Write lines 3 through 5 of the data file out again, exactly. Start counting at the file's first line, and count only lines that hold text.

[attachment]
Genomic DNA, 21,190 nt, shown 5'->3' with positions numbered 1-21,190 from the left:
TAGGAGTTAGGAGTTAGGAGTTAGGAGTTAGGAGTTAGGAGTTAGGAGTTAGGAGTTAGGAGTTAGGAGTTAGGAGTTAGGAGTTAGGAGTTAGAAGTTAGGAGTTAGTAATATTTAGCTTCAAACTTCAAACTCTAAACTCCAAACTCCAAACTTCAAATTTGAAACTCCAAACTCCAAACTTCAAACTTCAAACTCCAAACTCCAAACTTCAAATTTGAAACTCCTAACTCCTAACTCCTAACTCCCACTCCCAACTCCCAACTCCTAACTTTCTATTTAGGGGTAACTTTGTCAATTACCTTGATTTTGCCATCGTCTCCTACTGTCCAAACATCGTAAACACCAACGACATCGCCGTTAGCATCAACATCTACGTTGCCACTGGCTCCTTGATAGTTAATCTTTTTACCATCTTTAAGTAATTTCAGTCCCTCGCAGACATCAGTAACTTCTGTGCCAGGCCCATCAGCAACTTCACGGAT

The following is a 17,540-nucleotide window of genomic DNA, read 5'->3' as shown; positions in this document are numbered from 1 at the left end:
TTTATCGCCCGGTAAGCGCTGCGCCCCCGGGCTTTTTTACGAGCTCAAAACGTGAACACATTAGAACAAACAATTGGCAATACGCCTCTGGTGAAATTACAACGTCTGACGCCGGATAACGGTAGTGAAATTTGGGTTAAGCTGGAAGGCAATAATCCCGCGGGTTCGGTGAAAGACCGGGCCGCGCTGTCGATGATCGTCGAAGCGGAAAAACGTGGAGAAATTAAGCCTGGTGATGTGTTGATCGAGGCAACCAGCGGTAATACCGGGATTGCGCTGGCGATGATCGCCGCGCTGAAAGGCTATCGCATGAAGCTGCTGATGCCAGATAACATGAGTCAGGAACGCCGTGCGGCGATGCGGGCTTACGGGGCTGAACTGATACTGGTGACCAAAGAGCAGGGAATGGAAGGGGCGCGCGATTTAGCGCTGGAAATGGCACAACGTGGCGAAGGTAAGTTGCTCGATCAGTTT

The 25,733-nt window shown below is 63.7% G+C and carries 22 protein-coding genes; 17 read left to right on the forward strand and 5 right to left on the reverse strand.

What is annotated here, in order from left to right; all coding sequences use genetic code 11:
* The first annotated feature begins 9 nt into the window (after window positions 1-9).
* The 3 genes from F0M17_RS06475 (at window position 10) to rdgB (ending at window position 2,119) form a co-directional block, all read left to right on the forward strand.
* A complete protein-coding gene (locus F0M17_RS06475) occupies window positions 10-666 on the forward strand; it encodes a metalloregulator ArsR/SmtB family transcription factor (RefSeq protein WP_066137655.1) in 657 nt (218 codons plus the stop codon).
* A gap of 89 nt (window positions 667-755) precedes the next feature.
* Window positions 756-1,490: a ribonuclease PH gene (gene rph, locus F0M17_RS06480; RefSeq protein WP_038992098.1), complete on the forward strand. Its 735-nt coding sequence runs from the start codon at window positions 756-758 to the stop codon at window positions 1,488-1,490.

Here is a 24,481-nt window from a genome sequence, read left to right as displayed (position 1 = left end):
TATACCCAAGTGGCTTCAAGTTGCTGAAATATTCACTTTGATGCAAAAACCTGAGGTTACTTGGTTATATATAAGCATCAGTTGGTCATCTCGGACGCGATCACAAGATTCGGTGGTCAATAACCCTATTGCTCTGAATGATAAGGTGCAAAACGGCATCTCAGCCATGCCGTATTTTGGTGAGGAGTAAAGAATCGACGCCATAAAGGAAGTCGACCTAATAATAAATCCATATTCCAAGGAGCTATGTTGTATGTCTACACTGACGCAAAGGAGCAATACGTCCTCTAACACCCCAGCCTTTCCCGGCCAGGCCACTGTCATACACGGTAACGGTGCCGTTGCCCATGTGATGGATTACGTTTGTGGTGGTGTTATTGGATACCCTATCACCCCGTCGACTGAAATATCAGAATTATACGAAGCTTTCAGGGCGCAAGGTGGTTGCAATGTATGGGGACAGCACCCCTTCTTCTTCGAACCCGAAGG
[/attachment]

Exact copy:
The following is a 17,540-nucleotide window of genomic DNA, read 5'->3' as shown; positions in this document are numbered from 1 at the left end:
TTTATCGCCCGGTAAGCGCTGCGCCCCCGGGCTTTTTTACGAGCTCAAAACGTGAACACATTAGAACAAACAATTGGCAATACGCCTCTGGTGAAATTACAACGTCTGACGCCGGATAACGGTAGTGAAATTTGGGTTAAGCTGGAAGGCAATAATCCCGCGGGTTCGGTGAAAGACCGGGCCGCGCTGTCGATGATCGTCGAAGCGGAAAAACGTGGAGAAATTAAGCCTGGTGATGTGTTGATCGAGGCAACCAGCGGTAATACCGGGATTGCGCTGGCGATGATCGCCGCGCTGAAAGGCTATCGCATGAAGCTGCTGATGCCAGATAACATGAGTCAGGAACGCCGTGCGGCGATGCGGGCTTACGGGGCTGAACTGATACTGGTGACCAAAGAGCAGGGAATGGAAGGGGCGCGCGATTTAGCGCTGGAAATGGCACAACGTGGCGAAGGTAAGTTGCTCGATCAGTTT

The 25,733-nt window shown below is 63.7% G+C and carries 22 protein-coding genes; 17 read left to right on the forward strand and 5 right to left on the reverse strand.